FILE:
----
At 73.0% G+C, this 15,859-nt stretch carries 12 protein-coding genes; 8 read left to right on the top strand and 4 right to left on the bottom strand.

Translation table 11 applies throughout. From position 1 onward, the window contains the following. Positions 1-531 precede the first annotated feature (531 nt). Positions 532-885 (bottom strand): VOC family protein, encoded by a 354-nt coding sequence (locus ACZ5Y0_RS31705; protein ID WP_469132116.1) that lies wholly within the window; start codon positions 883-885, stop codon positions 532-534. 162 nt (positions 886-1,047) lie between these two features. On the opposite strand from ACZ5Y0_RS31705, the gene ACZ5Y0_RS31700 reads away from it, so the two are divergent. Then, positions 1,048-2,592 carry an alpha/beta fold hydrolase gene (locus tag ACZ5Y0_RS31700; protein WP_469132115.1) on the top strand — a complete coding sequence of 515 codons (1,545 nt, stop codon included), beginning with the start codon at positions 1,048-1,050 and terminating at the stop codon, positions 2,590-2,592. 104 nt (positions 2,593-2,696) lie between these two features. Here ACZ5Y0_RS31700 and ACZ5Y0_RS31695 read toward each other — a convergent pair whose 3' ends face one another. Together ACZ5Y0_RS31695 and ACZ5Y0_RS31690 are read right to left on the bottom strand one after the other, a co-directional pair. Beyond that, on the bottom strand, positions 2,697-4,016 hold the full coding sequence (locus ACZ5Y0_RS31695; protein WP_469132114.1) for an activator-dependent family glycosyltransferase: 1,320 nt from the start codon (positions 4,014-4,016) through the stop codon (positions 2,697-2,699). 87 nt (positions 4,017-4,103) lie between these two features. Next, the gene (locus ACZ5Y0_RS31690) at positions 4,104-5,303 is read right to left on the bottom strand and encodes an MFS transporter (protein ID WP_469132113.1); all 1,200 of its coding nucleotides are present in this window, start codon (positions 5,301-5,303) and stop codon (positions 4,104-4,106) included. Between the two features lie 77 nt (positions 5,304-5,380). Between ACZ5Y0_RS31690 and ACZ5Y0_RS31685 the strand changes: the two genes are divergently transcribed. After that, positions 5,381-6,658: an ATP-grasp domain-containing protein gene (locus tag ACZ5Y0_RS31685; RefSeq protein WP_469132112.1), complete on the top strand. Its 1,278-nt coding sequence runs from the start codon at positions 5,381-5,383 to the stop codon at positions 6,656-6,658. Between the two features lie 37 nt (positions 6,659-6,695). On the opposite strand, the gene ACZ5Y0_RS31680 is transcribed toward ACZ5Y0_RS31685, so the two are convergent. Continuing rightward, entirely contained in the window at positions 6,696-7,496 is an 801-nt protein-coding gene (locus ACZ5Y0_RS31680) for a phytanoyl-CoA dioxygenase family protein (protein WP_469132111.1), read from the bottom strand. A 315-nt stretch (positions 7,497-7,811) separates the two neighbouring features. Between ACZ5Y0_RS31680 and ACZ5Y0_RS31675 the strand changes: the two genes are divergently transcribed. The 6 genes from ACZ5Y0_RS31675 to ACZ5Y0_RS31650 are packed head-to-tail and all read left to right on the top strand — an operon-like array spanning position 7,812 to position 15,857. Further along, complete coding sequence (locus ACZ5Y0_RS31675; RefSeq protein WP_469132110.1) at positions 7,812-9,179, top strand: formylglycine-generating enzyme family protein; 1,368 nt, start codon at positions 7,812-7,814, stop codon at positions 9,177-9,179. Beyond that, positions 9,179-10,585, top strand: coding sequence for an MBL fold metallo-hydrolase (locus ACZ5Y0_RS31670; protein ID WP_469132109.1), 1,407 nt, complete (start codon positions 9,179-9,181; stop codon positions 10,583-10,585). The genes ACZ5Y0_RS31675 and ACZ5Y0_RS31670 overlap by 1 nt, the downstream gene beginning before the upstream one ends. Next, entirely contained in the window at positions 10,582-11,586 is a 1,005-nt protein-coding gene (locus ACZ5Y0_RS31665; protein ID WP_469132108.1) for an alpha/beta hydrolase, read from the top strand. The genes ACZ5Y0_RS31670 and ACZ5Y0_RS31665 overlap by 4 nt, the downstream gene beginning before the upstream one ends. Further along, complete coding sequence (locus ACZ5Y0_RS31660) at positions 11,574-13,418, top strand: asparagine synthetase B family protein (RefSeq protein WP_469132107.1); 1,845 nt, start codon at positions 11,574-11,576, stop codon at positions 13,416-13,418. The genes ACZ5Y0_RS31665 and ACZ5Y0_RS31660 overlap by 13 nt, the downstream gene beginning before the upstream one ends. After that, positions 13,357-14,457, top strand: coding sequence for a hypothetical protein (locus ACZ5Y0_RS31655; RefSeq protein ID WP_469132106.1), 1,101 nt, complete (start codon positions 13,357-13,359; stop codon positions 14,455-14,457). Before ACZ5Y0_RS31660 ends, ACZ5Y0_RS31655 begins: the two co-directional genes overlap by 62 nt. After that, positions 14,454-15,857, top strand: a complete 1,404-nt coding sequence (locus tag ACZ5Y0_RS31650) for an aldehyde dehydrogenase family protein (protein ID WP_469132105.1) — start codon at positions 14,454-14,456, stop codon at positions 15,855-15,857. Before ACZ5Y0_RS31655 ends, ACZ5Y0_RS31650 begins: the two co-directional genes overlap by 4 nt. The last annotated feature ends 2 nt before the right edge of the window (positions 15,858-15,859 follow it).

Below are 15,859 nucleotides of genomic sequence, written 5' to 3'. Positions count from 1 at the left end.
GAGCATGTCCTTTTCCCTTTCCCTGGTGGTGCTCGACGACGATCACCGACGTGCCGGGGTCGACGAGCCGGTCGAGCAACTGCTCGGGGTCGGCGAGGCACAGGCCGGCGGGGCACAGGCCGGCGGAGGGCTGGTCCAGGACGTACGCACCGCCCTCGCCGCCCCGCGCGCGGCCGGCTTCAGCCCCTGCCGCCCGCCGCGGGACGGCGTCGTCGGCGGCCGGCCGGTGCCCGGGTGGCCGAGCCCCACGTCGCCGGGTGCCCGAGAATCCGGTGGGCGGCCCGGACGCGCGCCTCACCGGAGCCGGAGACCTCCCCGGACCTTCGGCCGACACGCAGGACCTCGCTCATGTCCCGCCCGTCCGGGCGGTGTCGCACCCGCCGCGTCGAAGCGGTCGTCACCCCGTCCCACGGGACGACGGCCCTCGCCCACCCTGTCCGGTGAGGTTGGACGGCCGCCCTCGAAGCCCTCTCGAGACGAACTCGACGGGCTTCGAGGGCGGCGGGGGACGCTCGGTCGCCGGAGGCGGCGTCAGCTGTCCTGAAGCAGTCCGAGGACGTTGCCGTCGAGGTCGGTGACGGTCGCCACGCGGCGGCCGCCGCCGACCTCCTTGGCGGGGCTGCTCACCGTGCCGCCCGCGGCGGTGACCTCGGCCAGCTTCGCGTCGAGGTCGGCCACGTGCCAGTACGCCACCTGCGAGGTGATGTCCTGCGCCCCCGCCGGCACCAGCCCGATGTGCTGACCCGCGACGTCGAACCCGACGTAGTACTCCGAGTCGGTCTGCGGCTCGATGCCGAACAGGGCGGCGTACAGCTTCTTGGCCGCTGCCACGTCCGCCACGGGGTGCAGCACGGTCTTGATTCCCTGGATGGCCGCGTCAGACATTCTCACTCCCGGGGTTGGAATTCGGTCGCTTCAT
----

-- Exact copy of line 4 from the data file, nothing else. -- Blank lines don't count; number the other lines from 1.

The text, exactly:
GAGCATGTCCTTTTCCCTTTCCCTGGTGGTGCTCGACGACGATCACCGACGTGCCGGGGTCGACGAGCCGGTCGAGCAACTGCTCGGGGTCGGCGAGGCACAGGCCGGCGGGGCACAGGCCGGCGGAGGGCTGGTCCAGGACGTACGCACCGCCCTCGCCGCCCCGCGCGCGGCCGGCTTCAGCCCCTGCCGCCCGCCGCGGGACGGCGTCGTCGGCGGCCGGCCGGTGCCCGGGTGGCCGAGCCCCACGTCGCCGGGTGCCCGAGAATCCGGTGGGCGGCCCGGACGCGCGCCTCACCGGAGCCGGAGACCTCCCCGGACCTTCGGCCGACACGCAGGACCTCGCTCATGTCCCGCCCGTCCGGGCGGTGTCGCACCCGCCGCGTCGAAGCGGTCGTCACCCCGTCCCACGGGACGACGGCCCTCGCCCACCCTGTCCGGTGAGGTTGGACGGCCGCCCTCGAAGCCCTCTCGAGACGAACTCGACGGGCTTCGAGGGCGGCGGGGGACGCTCGGTCGCCGGAGGCGGCGTCAGCTGTCCTGAAGCAGTCCGAGGACGTTGCCGTCGAGGTCGGTGACGGTCGCCACGCGGCGGCCGCCGCCGACCTCCTTGGCGGGGCTGCTCACCGTGCCGCCCGCGGCGGTGACCTCGGCCAGCTTCGCGTCGAGGTCGGCCACGTGCCAGTACGCCACCTGCGAGGTGATGTCCTGCGCCCCCGCCGGCACCAGCCCGATGTGCTGACCCGCGACGTCGAACCCGACGTAGTACTCCGAGTCGGTCTGCGGCTCGATGCCGAACAGGGCGGCGTACAGCTTCTTGGCCGCTGCCACGTCCGCCACGGGGTGCAGCACGGTCTTGATTCCCTGGATGGCCGCGTCAGACATTCTCACTCCCGGGGTTGGAATTCGGTCGCTTCAT